SOC 2 vs. SAS 70 – 5 reasons to embrace the change
The SOC 2 and SOC 3 audit guides have recently been released by the AICPA, and the SAS 70 phase-out becomes effective tomorrow. The more I learn about these new reports the more I like them. First of all, as a service provider to financial institutions we will have to prepare for this engagement (just as we did for the SAS 70), so it’s certainly important to know what changes to expect from that perspective. But as a trusted adviser to financial institutions struggling to manage the risks of outsourced services (and the associated vendors), the information provided in the new SOC 2 and SOC 3 reports are a welcome change. In fact, if your vendor provides services such as cloud computing, managed security services, or IT outsourcing, the new SOC reports provide exactly the assurances you need to address your concerns. Here is what I see as the 5 most significant differences between the SAS 70 and the SOC 2 reports, and why you should embrace the change:
Management Assertion – Management must now provide a written description of their organizations’ system (software, people, procedures and data) and controls. The auditor then expresses an opinion on whether or not managements’ assertion is accurate. Why should this matter to you? For the same reason the regulators want your Board and senior management to approve everything from lending policy to DR test results…accountability.
Relevance – The SAS 70 report was always intended to be a your-auditor-to-their-auditor communication, it was never intended to be used by you (the end-user) to address your institutions’ concerns about vendor privacy and security. The SOC reports are intended as a service provider to end-user communication, with the auditor providing verification (or attestation) as to accuracy.
Scope – Although the SAS 70 report addressed some of these, the SOC 2 report directly addresses all of the following 5 concerns:
- Security. The service provider’s systems is protected against unauthorized access.
- Availability. The service provider’s system is available for operation as contractually committed or agreed.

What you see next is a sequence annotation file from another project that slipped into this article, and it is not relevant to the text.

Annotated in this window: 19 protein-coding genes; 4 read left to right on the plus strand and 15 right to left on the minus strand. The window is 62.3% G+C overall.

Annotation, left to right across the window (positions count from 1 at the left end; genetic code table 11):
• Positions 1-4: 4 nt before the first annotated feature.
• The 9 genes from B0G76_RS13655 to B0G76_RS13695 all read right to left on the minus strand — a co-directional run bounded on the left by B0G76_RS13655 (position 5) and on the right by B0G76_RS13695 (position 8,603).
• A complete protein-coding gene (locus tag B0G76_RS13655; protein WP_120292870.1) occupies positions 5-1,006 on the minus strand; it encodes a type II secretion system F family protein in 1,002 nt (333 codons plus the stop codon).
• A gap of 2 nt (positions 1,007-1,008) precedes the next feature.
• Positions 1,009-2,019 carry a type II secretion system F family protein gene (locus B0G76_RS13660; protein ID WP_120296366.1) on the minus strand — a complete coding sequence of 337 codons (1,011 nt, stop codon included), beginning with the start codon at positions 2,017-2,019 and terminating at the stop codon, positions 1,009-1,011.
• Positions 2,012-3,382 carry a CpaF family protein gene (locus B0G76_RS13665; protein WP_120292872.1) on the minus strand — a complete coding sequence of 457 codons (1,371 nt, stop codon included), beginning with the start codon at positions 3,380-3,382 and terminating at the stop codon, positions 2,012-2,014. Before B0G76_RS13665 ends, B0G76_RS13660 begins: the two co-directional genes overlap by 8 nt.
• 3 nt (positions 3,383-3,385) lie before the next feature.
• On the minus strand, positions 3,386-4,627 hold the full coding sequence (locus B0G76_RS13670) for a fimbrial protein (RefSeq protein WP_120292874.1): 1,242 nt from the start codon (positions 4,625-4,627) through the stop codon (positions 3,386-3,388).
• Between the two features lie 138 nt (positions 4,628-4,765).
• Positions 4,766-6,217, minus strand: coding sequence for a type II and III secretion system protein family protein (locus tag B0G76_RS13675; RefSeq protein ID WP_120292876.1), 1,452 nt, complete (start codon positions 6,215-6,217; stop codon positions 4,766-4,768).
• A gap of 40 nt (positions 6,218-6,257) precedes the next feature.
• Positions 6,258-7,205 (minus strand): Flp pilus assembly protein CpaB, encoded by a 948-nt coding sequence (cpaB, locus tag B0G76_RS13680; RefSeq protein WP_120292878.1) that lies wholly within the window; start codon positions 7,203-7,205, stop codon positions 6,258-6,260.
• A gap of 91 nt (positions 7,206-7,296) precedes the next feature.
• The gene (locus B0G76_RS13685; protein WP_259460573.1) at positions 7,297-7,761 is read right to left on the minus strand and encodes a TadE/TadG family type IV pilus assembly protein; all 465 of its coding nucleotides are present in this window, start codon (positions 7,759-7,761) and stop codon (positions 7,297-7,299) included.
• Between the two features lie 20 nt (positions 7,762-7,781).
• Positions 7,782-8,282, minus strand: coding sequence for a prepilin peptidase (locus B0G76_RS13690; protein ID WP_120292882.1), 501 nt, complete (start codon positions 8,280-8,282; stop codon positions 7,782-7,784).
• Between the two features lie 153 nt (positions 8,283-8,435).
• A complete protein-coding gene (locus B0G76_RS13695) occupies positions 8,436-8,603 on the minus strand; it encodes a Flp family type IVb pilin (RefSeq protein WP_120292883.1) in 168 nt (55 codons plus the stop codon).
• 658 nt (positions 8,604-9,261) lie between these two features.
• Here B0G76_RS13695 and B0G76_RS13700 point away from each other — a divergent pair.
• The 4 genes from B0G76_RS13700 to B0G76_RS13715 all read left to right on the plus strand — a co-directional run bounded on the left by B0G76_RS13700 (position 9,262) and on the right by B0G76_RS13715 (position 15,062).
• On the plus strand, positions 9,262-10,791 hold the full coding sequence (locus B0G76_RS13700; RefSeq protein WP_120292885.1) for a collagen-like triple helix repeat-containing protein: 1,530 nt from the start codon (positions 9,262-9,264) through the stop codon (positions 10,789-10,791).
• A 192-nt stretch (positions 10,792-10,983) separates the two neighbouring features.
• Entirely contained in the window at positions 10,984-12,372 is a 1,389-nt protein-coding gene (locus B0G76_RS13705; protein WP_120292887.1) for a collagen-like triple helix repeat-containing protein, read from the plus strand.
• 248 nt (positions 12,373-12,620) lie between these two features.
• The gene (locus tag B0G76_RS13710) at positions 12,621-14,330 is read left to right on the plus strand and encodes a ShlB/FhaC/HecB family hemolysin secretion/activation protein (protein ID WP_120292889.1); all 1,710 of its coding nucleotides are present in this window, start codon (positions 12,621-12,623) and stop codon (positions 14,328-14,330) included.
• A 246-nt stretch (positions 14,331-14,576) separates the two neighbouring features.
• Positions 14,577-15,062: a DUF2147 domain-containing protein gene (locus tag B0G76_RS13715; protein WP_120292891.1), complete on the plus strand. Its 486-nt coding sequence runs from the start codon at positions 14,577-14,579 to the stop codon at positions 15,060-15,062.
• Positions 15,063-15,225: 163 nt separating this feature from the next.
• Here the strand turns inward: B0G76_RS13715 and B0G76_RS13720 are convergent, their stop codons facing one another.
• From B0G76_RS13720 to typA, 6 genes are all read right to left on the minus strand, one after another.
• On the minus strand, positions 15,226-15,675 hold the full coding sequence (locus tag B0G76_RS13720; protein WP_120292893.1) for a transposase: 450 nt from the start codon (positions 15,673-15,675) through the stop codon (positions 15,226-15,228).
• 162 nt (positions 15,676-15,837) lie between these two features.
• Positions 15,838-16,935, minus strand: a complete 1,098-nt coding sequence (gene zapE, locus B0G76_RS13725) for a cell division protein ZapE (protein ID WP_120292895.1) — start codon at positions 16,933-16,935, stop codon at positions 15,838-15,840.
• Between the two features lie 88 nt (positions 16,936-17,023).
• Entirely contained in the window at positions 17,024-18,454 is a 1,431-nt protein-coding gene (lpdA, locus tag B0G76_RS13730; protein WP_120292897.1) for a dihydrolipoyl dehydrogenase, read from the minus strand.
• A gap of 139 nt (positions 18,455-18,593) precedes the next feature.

- Processing Integrity. The provider’s system is accurate, complete, and trustworthy.
- Confidentiality. Information designated as confidential is protected as contractually committed or agreed.
If these sound familiar, they should. The FFIEC Information Security Booklet lists the following security objectives that all financial institutions should strive to accomplish:
- The Privacy and Security elements of GLBA
- Integrity of data or systems
- Confidentiality of data or systems
As you can see, there is considerable overlap between the FFIEC requirements and the scope of a typical SOC 2 engagement.
Testing – Like the SAS 70, the SOC 1 and SOC 2 are available in both a Type 1 and Type II format. A Type I speaks only to the adequacy of vendor controls, but the Type II gives management assurance that the vendor’s controls are not just adequate, but also effective. The auditor can do this in a Type II engagement because they are expected to not just inquire about control effectiveness, but actually observe the control operating effectively via testing. And because the scope of the SOC 2 is significantly greater than the SAS 70 (see above), the test results are much more meaningful to you. In fact, the SOC 2 audit guide itself suggests that because your concerns (particularly as a financial institution) are in both control design and effectiveness, a Type I report is unlikely to provide you with sufficient information to assess the vendor’s risk management controls. For this reason you should insist on a Type II report from all of your critical service providers.
Vendor Subcontractors – This refers to the subcontractor(s) of your service provider, and again this is another FFIEC requirement that is directly addressed in the new SOC reports. The FFIEC in their Outsourcing Technology Services Booklet states that an institution can select from two techniques to manage a multiple service provider relationship:
- Use the lead provider to manage all of their subordinate relationships, or
- Use separate contracts and operational agreements for each subcontractor.
The booklet suggests that employing the first technique is the least cumbersome for the institution, but that either way;
“Management should also ensure the service provider’s control environment meets or exceeds the institution’s expectations, including the control environment of organizations that the primary service provider utilizes.”
The audit guidelines of the SOC 2 engagement require the service auditor to obtain an understanding of the significant vendors whose services affect the service provider’s system, and assess whether they should be included in the final report, or “carved-out”. Given the regulatory requirement for managing service providers you should insist on an “inclusive” report.
In summary, there will be an adaptation curve as you adjust to the new reports, but in the end I think this is an overwhelming step in the right direction for the accuracy and effectiveness of your vendor management program. I’ve created a couple of flowcharts to assist you with both the SOC selection and SOC evaluation process. You can download them here.